Characterization of a Rotating Detonation Engine with an Air Film Cooled Outer Body

Date of Award


Degree Name

M.S. in Mechanical and Aerospace Engineering


Department of Mechanical and Aerospace Engineering


Matthew Fotia


Rotating Detonation Engines (RDEs) and pressure gain combustion (PGC) present a pathway to increased performance and fuel savings due to improved thermal efficiency and power density. RDEs utilize detonations to combust reactants, which provides higher thermal efficiencies than deflagration combustion. This increase in efficiency comes from increases in total pressure achieved across the detonation front, whereas deflagrations produce losses in total pressure. However, high thermal loads have limited uncooled and conventionally manufactured RDE test duration. Currently there is a need to develop novel cooling schemes that minimize the associated performance penalty, provide adequate cooling to extend test duration, and characterize changes in RDE performance and operability. This investigation was aimed at quantifying film cooling when applied to the unsteady and adverse pressure gradient of a RDE. Two film cooled outer-body combustion liners were manufactured and tested using a H2-air operated 6-inch RDE with an aerospike plug nozzle, heat sink center-body, and a 0.64 inch detonation channel width. Additionally, a control liner without holes was manufactured and tested. The two film cooled liners varied film pressure drop to characterize changes in RDE operability, temperature response, and cooling manifold pressure unsteadiness. All liners used approximately equivalent total flow area, as well as diameter weighted axial and circumferential spacing to allow comparison. The combustion air injection area ratio was set to 0.33, and the nozzle area ratio set to 1.0 and 0.66 relative to the channel area. Combustion air manifold pressures, cooling air manifold pressures, cooling air temperature, combustion liner temperature, operating mode, detonation stability, and detonation wave speed were analyzed for an array of combustion air mass flow rates, equivalence ratios, cooling air mass flow rates, and liner geometries. A high-speed camera was utilized to confirm operating mode. Operability, temperature rise rate, and cooling air manifold pressure unsteadiness were analyzed. It was found that the introduction of film cooling air to the detonation channel significantly decreased stability and operability. The changes in stability and operability were found to be a function of the cooling air mass flow rate and equivalence ratio. Cooling air manifold pressure unsteadiness was found to be largely dependent on operation. The temperature rise rates decreased with increased cooling air mass flow.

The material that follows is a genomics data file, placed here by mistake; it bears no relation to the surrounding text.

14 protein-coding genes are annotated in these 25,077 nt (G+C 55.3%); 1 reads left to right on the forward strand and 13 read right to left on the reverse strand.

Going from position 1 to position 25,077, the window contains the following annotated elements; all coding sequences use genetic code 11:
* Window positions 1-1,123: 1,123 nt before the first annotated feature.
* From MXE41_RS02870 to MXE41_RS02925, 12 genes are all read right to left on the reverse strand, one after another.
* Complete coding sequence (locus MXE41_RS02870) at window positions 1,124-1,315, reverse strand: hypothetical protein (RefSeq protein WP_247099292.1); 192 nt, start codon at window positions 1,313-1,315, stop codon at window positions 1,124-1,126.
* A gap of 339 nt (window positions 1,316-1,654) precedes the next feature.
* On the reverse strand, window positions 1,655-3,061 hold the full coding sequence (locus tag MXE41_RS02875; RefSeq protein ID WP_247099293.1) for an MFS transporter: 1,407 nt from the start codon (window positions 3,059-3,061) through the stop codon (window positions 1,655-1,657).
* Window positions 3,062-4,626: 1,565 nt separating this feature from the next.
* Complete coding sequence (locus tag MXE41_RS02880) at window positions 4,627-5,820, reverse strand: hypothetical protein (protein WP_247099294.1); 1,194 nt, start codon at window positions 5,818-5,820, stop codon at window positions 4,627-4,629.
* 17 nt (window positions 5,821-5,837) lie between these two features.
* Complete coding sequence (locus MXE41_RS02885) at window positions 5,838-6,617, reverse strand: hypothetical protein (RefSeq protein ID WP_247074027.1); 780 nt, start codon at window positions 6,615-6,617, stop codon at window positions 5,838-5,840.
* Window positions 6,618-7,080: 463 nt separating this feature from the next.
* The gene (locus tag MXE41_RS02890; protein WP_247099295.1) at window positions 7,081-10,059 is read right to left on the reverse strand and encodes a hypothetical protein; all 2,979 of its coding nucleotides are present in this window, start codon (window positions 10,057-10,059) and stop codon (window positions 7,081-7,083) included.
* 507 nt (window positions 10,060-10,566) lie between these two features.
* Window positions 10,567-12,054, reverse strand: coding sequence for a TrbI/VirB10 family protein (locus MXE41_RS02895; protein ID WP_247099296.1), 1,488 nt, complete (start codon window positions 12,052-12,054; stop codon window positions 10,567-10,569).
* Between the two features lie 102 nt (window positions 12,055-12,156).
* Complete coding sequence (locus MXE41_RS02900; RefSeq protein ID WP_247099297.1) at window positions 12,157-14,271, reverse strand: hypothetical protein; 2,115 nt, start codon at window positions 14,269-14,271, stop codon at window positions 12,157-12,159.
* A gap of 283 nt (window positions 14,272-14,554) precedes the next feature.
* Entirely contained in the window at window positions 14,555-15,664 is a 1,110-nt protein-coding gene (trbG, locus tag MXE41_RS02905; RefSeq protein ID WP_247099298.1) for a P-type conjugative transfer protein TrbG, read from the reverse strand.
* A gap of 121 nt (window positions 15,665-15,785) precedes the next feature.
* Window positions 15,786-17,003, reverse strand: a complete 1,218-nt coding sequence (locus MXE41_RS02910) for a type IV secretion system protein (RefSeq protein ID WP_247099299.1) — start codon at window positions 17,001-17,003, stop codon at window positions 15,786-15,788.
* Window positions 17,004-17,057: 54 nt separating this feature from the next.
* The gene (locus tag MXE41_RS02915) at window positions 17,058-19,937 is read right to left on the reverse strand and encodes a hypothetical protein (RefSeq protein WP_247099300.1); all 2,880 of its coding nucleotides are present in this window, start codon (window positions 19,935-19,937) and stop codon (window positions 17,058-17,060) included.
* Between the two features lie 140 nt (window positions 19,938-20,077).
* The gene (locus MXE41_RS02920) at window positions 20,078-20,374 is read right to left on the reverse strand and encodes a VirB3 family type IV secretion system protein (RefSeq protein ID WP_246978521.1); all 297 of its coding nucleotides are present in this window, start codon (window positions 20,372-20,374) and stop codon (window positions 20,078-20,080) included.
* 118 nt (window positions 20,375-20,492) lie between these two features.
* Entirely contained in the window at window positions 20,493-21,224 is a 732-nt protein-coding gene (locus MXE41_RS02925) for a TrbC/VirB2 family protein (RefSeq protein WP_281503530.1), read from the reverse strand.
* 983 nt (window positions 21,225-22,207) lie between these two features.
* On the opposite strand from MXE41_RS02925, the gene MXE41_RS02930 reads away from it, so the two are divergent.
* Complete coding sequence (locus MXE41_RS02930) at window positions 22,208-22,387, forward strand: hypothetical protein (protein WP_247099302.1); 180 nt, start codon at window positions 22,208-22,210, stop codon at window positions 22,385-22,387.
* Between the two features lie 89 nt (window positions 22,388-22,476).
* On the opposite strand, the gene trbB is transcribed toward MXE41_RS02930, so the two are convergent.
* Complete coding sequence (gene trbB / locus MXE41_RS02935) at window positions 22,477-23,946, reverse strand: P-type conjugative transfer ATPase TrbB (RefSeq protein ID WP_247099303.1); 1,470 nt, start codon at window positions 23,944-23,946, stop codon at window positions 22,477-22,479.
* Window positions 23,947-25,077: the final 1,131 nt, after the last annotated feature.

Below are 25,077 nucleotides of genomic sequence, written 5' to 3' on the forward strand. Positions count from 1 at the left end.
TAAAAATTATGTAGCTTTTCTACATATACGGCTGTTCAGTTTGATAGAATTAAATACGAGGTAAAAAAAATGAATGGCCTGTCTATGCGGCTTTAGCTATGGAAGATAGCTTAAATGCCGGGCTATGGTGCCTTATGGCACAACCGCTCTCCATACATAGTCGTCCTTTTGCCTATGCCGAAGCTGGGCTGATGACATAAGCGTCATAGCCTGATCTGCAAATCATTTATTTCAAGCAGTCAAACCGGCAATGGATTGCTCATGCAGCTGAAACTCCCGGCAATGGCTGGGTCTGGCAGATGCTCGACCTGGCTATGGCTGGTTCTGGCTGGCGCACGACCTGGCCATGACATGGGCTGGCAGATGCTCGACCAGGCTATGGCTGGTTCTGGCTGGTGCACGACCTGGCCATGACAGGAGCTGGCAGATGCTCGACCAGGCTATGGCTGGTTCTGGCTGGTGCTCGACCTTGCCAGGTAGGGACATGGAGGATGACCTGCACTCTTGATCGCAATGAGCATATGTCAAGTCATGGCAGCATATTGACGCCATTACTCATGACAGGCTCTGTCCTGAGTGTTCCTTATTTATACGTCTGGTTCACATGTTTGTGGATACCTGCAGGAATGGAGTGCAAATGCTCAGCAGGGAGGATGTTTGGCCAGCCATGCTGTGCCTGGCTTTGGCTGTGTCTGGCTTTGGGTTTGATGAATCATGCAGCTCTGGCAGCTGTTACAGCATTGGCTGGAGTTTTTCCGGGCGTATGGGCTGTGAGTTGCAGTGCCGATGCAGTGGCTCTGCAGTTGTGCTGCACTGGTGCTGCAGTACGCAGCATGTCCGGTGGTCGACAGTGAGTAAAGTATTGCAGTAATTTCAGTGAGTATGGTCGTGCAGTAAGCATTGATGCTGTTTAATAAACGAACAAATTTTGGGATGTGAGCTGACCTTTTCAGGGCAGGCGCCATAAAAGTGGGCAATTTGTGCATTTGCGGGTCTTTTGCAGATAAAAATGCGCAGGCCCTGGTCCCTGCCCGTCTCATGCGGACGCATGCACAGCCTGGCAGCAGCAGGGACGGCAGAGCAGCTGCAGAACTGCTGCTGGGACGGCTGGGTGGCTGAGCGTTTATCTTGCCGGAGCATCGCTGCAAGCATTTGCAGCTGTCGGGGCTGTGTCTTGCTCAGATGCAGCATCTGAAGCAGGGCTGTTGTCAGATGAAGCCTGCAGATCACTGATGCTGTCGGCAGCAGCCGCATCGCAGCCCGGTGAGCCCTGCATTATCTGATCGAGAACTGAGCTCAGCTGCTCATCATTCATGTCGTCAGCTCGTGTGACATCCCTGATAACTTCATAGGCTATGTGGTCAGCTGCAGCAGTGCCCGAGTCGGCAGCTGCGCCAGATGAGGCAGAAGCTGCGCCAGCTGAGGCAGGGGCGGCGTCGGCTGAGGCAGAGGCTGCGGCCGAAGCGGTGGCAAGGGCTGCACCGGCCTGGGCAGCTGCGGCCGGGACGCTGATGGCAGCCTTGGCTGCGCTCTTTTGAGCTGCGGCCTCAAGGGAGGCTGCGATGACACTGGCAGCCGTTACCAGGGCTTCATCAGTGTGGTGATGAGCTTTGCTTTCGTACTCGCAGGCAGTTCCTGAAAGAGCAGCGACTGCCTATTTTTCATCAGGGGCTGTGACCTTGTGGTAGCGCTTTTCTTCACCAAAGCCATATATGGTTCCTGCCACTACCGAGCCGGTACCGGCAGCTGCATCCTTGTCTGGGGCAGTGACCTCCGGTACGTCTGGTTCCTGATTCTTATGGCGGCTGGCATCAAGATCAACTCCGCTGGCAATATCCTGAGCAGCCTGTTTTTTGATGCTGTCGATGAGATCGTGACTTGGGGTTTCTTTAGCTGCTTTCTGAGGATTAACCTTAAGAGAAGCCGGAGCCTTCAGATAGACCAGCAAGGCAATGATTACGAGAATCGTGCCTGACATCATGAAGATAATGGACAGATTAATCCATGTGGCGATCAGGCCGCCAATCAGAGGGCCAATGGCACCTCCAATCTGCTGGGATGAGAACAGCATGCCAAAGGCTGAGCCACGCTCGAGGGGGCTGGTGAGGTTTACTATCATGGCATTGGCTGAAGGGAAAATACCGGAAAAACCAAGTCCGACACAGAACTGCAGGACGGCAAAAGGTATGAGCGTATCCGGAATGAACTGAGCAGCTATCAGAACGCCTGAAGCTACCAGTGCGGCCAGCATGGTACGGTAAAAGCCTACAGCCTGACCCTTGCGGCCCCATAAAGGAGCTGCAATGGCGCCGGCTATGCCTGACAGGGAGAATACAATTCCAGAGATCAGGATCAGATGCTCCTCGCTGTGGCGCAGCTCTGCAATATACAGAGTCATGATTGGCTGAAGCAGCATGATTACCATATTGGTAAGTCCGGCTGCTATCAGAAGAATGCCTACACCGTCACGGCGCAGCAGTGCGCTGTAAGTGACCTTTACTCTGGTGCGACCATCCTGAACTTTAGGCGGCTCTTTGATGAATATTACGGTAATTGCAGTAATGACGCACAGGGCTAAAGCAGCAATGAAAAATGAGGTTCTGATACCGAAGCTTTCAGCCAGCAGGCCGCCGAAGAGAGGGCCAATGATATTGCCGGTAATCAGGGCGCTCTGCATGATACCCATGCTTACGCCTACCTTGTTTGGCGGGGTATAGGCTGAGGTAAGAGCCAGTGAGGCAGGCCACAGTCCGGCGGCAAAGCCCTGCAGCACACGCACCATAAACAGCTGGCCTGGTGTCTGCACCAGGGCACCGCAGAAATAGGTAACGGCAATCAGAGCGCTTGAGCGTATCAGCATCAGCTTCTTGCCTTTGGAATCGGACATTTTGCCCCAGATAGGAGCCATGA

Aerospace Engineering, Mechanical Engineering, Detonation, Rotating Detonation Engine, Film Cooling, Pressure Gain Combustion, Pulse Detonation Engine, Combustion, Thermodynamics, Heat Transfer, Constant Volume Combustion, Propulsion, Propulsion Systems, Stability, Hydrogen, Thermal Management

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